Before smoking seek counselling, heed warning on packages: Don’t puff yourself to an early grave | Sunday Observer

Before smoking seek counselling, heed warning on packages: Don’t puff yourself to an early grave

30 June, 2019

Smoking is still a public health issue in Sri Lanka although the number of smokers has dropped following government interventions. Recent hospital data has revealed that most patients in hospitals today suffer from diseases related to cigarette smoking, such as lung cancer, heart problems, hypertension and stroke. The number of school children and youth being lured into this habit has recently prompted the Cabinet to ban sales of cigarettes within a radius of 500 metres from schools.

Despite warnings many young people still don’t realise the extent of poisonous chemicals in cigarettes that lead to serious health impacts on their bodies.

Emeritus Prof of Forensic Medicine and Toxicology, University of Colombo and Senior Prof of Forensic Medicine, General Sir John Kotelawala Defence University, Prof Ravindra Fernando, explains what these poisons are and how they impact on their bodies.

Excerpts …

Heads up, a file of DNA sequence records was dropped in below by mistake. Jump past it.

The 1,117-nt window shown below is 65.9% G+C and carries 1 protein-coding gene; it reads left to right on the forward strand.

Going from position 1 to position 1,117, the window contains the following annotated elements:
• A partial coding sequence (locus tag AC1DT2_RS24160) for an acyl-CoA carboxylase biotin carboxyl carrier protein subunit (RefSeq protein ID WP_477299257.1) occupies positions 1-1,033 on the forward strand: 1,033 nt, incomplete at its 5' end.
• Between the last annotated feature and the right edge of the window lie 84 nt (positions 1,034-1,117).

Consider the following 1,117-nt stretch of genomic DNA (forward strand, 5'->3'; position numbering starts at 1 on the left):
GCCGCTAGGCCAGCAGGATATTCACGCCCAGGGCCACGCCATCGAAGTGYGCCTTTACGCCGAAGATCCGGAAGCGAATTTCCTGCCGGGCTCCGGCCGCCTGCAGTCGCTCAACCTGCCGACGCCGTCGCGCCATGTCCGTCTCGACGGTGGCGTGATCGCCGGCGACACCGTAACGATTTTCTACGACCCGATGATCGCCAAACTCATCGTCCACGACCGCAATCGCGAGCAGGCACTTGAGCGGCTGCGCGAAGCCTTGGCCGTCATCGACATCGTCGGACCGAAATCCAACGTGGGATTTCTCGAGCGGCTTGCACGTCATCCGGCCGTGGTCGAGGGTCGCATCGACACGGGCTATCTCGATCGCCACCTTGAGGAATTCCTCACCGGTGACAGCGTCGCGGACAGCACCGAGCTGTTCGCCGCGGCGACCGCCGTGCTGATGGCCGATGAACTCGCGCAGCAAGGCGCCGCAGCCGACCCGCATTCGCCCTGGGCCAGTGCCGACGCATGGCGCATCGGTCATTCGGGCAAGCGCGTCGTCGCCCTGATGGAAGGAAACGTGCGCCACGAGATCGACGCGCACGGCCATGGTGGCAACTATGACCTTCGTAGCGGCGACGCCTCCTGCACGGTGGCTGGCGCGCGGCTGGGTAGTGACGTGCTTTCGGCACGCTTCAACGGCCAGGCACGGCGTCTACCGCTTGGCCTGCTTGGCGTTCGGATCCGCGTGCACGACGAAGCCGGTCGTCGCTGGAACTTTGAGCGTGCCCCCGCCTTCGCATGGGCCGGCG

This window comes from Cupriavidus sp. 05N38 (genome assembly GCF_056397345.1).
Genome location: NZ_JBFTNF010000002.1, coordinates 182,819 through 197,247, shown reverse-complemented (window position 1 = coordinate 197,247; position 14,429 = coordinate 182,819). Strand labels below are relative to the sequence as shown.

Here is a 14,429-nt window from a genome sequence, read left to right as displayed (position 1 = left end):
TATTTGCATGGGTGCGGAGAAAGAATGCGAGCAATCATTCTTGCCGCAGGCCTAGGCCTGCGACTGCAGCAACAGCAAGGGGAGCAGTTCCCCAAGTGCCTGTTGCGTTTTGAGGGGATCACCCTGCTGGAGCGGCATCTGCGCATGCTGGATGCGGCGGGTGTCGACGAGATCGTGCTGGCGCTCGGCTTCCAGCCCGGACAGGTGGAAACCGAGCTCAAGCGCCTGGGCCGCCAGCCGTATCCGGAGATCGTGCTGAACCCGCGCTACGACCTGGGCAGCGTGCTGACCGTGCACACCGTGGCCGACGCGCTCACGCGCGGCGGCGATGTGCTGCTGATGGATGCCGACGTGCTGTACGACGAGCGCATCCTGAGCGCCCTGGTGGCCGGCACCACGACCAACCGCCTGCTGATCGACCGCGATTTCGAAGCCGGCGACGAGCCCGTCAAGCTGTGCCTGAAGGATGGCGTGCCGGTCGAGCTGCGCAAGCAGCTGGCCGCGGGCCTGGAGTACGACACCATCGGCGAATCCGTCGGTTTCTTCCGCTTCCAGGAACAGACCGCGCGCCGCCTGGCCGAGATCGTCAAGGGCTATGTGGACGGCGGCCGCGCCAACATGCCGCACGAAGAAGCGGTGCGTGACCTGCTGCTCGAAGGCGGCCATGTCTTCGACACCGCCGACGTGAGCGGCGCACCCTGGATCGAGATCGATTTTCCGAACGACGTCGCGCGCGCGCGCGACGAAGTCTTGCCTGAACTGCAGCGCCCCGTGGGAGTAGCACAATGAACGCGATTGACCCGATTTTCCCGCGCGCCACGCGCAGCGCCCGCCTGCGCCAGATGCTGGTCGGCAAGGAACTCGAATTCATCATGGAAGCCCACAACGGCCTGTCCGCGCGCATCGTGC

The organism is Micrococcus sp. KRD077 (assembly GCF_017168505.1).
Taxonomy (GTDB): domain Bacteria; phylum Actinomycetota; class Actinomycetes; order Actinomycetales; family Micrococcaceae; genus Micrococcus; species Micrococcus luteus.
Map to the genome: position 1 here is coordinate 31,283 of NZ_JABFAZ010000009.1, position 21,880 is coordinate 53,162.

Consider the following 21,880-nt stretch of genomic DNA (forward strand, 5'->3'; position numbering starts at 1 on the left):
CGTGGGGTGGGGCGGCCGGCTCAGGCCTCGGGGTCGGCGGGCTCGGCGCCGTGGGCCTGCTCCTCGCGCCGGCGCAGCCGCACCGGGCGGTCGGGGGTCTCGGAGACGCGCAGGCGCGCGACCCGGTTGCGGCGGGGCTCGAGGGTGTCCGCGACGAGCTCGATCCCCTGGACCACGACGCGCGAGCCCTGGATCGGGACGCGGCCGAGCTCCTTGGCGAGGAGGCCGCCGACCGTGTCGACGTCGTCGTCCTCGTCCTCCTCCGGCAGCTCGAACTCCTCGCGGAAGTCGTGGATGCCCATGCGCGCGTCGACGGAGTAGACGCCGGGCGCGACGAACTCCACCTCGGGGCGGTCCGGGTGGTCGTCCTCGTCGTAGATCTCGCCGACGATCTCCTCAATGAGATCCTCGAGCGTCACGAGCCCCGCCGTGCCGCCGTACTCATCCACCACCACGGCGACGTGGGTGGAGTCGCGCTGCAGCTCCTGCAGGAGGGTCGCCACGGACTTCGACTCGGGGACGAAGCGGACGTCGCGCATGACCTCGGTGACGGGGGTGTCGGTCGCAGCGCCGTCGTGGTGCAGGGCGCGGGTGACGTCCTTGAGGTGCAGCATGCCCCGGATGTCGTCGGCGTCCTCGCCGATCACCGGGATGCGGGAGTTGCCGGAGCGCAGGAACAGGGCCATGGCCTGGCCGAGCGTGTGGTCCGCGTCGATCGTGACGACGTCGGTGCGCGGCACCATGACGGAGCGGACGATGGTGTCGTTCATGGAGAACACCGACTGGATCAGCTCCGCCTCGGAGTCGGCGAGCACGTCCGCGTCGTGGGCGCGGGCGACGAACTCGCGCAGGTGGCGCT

Q. Cabinet approval has been given for plain packaging of cigarettes and steps taken to ban sales of cigarettes within a radius of 500 metres of any school. Do you think this is a good thing?

A. It is a commendable decision to have plain packaging in Sri Lanka. It would standardize the appearance of cigarette packages by requiring the removal of all brand imagery, including corporate logos and trademarks. Packages would display a standard background colour and manufacturers would be permitted to print only the brand name in a mandated size, font and position. Other government-mandated information, such as health warnings, would remain.

The prohibition of cigarette sales within a periphery of 500 metres from schools is a correct step to prevent young people being lured into this dangerous trend.

Q. At a discussion at the Sri Lanka Medical Association (SLMA) to mark ‘No Tobacco Day’ recently, National Authority on Tobacco and Alcohol (NATA) Chairman Dr. Palitha Abeykoon was reported to have said that some 14.5 % or 1.2 million Sri Lankans are smokers and if this number could be reduced to 10 % it would no longer be a public health issue. Do you agree?

A. The problem is how to reduce the number of smokers to 10%. A recent study has shown that with legal and illicit tobacco products combined, Sri Lanka’s annual tobacco consumption in 2018 will be around 8.57 billion sticks; up 16% over last year’s figure of 7.38 billion. At the moment, male smokers’ percentage in Sri Lanka is 26 percent.

Various interventions by the state would be necessary to reduce smoking in the next few years.

Q. SLMA President Dr. Anula Wijesundera was quoted as saying that at present 20,000 Lankans die of various health diseases caused by smoking. This was endorsed by the Consultant Chest Physician Dr. Saman Kapilawansa, who reportedly said that 90% of patients warded in state hospitals had fallen ill due to smoking tobacco. Your comments?